HIV Test London
SameDayDoctor offers specialist and expert same-day HIV testing across all of our clinics in London & Manchester to provide you safe, reliable and discreet testing services for peace of mind. With our specialist team of GPs & nurses having access to the latest technology, we are able to provide instant or same day/next day test results or early detection testing from 10 days after contact.
The most suitable test for you depends on how long ago the potential exposure was and we can carry out several different types of testing depending on your situation. For sexual exposure more than 90 days previously an instant HIV test can produce reliable results within a minute. Sexual exposure between 28 and 90 days can be tested with same-day results using the DUO test which looks for HIV 1 and 2 antibodies as well as the P24 antigen. For patients who have had a potentially risky contact between 10 and 28 days, there is a reliable early detection test which gives same-day results.
|HIV Test table Time from exposure||12 weeks or more||28 days or more||10 days or more|
|Test||INSTI||HDUO||RNA early detection
|Sample||A drop of blood from a finger prick||Blood test||Blood test|
|Time to results||1 minute||Same or next day||Same or next day|
|Further information||HIV 1&2 Antibodies||HIV 1&2 antibodies & P24 antigen||‘PCR’ test for HIV|
All SameDayDoctor clinics can offer confidential fast access to all three testing options with fast results which can be given in person, by phone or via email. Same-day HIV testing is available across our private GP clinics in London & Manchester. If you are concerned about HIV then book an appointment today or walk-in to any of our clinics for a private GP appointment.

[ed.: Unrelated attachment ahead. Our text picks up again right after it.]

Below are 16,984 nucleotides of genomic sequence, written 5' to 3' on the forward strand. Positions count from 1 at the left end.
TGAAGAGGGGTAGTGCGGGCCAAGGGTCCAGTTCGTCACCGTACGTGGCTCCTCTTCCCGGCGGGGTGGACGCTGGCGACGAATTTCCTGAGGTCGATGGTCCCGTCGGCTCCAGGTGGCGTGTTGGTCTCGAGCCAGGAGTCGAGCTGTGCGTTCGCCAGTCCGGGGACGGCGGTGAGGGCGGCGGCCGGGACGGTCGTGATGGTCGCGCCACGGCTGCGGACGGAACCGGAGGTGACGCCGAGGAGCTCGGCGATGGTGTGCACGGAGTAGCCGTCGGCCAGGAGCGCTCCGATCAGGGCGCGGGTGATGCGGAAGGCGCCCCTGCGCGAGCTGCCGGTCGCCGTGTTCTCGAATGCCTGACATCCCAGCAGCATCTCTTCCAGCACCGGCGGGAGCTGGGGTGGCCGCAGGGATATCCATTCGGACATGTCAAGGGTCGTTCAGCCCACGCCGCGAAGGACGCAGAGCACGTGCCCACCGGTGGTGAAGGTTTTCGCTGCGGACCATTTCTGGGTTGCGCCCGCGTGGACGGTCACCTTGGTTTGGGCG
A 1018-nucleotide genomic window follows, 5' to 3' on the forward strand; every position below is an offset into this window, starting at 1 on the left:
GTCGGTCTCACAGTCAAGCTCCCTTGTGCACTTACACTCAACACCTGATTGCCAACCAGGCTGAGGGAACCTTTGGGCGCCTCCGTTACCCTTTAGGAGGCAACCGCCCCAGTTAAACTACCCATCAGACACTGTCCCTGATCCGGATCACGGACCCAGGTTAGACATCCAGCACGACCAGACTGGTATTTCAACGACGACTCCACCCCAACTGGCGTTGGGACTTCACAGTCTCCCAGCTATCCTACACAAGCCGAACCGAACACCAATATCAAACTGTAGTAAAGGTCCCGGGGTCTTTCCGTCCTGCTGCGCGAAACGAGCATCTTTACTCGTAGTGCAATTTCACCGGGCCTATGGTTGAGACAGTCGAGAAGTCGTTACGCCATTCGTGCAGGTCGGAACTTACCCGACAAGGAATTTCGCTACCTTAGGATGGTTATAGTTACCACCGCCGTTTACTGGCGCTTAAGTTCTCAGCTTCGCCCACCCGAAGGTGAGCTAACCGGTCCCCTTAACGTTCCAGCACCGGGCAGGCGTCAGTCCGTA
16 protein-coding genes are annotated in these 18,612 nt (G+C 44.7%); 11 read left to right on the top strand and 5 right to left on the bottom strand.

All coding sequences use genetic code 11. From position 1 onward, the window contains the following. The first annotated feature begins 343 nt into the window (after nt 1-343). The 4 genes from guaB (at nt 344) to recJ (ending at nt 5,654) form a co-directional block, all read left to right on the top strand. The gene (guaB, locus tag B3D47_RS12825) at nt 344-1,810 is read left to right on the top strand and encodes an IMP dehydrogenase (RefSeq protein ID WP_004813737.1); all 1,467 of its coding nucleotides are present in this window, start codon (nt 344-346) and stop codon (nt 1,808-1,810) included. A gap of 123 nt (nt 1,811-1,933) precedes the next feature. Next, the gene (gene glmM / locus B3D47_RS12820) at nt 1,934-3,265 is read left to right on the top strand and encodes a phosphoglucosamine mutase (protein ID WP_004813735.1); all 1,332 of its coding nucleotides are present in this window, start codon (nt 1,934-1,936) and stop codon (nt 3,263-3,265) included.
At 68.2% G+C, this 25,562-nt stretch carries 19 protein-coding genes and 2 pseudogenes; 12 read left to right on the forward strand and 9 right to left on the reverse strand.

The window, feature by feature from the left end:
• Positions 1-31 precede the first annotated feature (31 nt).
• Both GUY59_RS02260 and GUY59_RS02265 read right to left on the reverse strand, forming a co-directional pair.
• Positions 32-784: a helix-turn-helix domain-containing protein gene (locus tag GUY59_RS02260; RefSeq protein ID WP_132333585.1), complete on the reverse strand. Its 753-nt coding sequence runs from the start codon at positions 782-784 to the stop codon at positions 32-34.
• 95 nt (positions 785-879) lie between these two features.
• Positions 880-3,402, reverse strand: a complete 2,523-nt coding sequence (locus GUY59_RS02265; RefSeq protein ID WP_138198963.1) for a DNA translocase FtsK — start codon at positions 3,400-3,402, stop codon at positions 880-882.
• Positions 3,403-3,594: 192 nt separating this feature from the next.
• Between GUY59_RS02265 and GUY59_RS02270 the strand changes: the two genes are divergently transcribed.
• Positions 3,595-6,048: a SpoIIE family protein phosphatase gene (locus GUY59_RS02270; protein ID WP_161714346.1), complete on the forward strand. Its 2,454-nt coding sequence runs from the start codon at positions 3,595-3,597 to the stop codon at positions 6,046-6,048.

What is HIV?
The Human Immunodeficiency Virus (HIV) attacks and damages the body’s immune system. It takes over your cells and uses them to make copies of itself, then destroys the cells. If left unchecked, it may lead to AIDS (acquired immune deficiency syndrome).
There is no cure for HIV at the present time, but there are very effective drugs that enable HIV positive people to live long and healthy lives without ever developing AIDS. HIV can be transmitted from person to person however, HIV positive people on effective treatment are not infectious and Can’t Pass It On. AIDS may occur if a person’s immune system has been badly damaged by the virus and can be caused by a number of life-threatening illnesses or infections. AIDS cannot be transmitted from person to person.